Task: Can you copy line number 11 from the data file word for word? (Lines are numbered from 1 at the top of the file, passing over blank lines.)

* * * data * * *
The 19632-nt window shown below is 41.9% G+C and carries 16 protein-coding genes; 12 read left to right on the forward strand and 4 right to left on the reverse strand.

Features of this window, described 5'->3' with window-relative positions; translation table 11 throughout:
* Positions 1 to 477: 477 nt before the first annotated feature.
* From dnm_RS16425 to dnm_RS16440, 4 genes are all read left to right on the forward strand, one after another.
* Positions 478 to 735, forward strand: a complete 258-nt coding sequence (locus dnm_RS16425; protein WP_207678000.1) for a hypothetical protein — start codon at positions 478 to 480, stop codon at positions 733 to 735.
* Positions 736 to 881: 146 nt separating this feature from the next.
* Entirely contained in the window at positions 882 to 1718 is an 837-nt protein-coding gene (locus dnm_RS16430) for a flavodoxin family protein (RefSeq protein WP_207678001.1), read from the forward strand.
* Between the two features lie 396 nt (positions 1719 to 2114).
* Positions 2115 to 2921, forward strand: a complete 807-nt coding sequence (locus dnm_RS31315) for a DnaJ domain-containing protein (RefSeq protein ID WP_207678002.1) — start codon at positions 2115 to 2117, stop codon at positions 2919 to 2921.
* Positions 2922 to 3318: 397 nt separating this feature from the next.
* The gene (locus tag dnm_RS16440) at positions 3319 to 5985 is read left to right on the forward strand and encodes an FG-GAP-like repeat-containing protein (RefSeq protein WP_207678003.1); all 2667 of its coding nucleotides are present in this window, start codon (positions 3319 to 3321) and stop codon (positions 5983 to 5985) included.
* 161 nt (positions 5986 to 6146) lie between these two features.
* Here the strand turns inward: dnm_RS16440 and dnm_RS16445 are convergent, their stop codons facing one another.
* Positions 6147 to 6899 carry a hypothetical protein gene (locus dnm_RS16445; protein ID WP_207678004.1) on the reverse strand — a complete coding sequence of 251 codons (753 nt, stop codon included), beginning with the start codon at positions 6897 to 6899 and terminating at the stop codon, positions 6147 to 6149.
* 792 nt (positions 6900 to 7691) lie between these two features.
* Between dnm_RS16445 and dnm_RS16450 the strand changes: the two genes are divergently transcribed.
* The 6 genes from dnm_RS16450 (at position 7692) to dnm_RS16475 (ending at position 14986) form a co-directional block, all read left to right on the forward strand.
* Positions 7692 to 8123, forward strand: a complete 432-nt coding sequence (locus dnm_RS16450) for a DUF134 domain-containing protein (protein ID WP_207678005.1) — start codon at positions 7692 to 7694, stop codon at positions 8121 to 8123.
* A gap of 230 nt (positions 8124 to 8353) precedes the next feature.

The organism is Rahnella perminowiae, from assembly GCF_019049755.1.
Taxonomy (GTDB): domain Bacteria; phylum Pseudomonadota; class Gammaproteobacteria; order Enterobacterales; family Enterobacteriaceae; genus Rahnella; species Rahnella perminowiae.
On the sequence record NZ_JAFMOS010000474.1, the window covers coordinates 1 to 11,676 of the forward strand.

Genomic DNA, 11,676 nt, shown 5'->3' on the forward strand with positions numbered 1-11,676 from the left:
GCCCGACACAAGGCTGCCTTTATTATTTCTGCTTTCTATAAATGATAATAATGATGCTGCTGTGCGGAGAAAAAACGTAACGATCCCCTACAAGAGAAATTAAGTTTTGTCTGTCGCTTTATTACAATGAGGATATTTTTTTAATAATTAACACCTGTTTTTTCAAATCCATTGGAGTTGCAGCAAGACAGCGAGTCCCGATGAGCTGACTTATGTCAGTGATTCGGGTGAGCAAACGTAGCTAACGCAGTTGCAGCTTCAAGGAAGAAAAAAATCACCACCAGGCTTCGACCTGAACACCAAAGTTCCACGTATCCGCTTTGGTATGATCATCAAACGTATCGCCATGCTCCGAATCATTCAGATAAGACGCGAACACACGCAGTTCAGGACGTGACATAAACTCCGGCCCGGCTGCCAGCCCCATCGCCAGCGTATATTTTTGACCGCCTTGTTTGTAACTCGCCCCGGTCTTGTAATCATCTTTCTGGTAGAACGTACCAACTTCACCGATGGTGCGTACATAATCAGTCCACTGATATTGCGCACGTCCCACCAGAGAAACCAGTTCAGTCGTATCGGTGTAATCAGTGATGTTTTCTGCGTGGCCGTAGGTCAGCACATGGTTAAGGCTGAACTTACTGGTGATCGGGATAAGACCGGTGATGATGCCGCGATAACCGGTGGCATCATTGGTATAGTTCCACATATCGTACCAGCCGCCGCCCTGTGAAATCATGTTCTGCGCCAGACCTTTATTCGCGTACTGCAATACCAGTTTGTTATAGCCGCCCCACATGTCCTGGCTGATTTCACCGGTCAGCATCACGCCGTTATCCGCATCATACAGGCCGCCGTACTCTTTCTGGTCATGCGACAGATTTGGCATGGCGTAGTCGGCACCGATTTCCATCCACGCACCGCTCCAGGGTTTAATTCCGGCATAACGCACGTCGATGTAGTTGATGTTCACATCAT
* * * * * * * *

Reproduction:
* The gene (locus tag dnm_RS16440) at positions 3319 to 5985 is read left to right on the forward strand and encodes an FG-GAP-like repeat-containing protein (RefSeq protein WP_207678003.1); all 2667 of its coding nucleotides are present in this window, start codon (positions 3319 to 3321) and stop codon (positions 5983 to 5985) included.